Kawtar Abendag from Morocco and Ariane Massy from France are UN Volunteers with UN Women and help make public financial management gender inclusive. Both women support the Moroccan government in integrating gender into local budgets. Thus making sure public finances are used for women's empowerment.
Kawtar Abendag is a UN Youth Volunteer serving with UN Women in Morocco. She is a Gender Responsive Budgeting Programme Assistant for Communications and Knowledge Management.
Gender Responsive Budgeting (GRB) ensures an equitable distribution of public resources for the benefit of all. It does not mean that there should be a separate budget for each gender rather it means that gender equality is mainstreamed throughout the public budget cycle. From planning the budget, to spending the resources, and to the final audits.
Kawtar's role is to collect knowledge in progress for gender-responsive budgeting. She obtains this through training, conferences, workshops, programmes, and project implementation.
The thorough statement of a government's priority is expressed through its budget, which determines how funds are used and who benefits from them. Morocco’s implementation of gender responsive budgets is an important milestone in the government’s priority for gender equality. Now public spending decisions have more consideration for the needs of women and girls.
Gender equality is not a silo, it’s a cross-cutting issue!” -- Kawtar Abendag, UN Youth Volunteer with UN Women in Morocco.
Kawtar believes that there needs to be a mandatory part in budgets to respond to gender-specific needs and contribute to closing persistent gender gaps. She supports the Ministry of Economy and Finance to promote gender-responsive budgeting through the Center of Excellence for Gender-Responsive Budgeting, established in 2013 with support from UN Women.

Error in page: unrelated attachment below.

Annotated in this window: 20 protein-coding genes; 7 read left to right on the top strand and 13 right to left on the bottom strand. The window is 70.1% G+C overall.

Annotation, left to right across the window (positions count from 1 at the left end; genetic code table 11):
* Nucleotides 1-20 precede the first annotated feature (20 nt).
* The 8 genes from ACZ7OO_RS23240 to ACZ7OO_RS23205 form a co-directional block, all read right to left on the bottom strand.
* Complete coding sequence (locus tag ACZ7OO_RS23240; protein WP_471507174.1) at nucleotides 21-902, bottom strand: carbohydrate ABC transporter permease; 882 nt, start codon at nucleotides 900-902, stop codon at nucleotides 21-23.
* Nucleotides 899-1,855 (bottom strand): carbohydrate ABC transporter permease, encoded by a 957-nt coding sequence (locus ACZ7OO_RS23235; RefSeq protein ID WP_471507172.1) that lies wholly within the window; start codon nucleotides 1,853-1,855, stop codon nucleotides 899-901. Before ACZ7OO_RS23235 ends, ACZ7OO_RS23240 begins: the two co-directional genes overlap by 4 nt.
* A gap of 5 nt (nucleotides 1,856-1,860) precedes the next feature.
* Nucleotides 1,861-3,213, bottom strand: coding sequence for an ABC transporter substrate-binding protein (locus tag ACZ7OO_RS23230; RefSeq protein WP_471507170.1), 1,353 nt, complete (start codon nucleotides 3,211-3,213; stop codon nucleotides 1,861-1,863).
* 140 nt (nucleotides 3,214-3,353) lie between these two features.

People don’t usually understand the connection between gender equality and public expenditure, but the two are closely interconnected. When investing in making institutions considerate of the needs and vulnerabilities of women, they become more beneficial for the entire population.” -- Kawtar Abendag, UN Youth Volunteer with UN Women in Morocco.
Ariane Massy, UN Volunteer Specialist serves as Gender Responsive Planning and Budgeting Programme Assistant. She supports the collaboration between UN Women and various sectoral ministries in Morocco, and carries out gender sectoral analysis. This type of analysis identifies gender gaps, and the necessary sex-disaggregated data important for strategic planning and gender-responsive budgeting.
While identifying the main gaps to effective gender mainstreaming in budget programming, Ariane also makes recommendations to address these gaps. She refers to one diagnosis that says exposure to harassment is one of the risks women face when seeking public administration services.
Offering online service delivery tools was found to reduce and mitigate the risk of women being harassed or feeling intimidated. However, it’s important to maintain the digital sphere a safe space for women.” -- Ariane Massy, UN Volunteer Specialist with UN Women in Morocco.
Ariane organizes awareness-raising and training sessions on gender-responsive budgeting for public civil service and administration, where she explains the usefulness of the tool and how it can be utilized.
Highlighting how these new practices could positively impact the entire society, not only women, help in advocating for budget programmes with a gender dimension.” -- Ariane Massy, UN Volunteer Specialist with UN Women in Morocco
Kawtar and Ariane add a gender lens to public finance management. Through their UN Volunteer assignments, they bring gender equality under spotlight in Morocco and say, "Education, healthcare and other services are available, but equal access to these remains a challenge. The essence of volunteering lies in leaving no one behind and making things easier for everyone. And that’s what we aim to achieve!”